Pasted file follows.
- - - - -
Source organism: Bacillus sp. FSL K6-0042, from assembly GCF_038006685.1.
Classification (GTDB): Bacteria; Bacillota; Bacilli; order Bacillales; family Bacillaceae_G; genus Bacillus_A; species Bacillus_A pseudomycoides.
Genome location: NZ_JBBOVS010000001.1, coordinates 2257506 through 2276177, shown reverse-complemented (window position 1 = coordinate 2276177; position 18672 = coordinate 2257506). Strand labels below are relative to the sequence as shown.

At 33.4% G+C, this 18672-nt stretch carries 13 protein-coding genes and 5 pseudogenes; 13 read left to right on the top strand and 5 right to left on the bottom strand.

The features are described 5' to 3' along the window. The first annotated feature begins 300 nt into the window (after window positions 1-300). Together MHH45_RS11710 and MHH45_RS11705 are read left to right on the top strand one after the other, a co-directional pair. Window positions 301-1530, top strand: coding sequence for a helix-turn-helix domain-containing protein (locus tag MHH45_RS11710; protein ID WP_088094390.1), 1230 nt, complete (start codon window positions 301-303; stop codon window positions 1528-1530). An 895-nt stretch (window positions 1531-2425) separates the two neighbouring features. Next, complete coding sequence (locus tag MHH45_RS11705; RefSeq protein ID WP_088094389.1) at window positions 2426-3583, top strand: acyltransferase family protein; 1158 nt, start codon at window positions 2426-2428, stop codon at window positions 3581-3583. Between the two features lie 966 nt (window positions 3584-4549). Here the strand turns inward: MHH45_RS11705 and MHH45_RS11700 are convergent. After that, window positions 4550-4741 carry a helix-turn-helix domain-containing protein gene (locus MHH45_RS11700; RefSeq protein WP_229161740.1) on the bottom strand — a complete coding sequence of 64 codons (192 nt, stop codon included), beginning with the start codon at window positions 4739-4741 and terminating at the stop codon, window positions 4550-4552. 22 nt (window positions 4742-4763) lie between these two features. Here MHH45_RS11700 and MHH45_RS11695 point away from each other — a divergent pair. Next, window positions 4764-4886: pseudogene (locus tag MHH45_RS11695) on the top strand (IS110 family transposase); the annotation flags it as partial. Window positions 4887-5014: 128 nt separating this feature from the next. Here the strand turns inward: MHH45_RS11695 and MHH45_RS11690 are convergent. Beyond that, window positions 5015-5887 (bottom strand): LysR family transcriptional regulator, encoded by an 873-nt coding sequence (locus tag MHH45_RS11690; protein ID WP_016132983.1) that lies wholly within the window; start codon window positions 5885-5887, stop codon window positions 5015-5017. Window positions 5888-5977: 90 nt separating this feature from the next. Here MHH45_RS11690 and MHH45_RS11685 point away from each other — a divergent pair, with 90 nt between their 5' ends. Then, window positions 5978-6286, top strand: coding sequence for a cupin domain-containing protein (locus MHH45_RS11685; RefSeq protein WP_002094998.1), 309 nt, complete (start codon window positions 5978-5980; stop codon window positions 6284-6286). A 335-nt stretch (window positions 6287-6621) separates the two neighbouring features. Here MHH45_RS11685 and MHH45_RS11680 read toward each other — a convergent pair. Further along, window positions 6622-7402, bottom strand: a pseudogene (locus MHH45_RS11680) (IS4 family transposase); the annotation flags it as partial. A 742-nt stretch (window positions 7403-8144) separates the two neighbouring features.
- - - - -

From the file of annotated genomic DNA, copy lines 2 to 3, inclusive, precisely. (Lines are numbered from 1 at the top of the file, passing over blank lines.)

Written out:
Classification (GTDB): Bacteria; Bacillota; Bacilli; order Bacillales; family Bacillaceae_G; genus Bacillus_A; species Bacillus_A pseudomycoides.
Genome location: NZ_JBBOVS010000001.1, coordinates 2257506 through 2276177, shown reverse-complemented (window position 1 = coordinate 2276177; position 18672 = coordinate 2257506). Strand labels below are relative to the sequence as shown.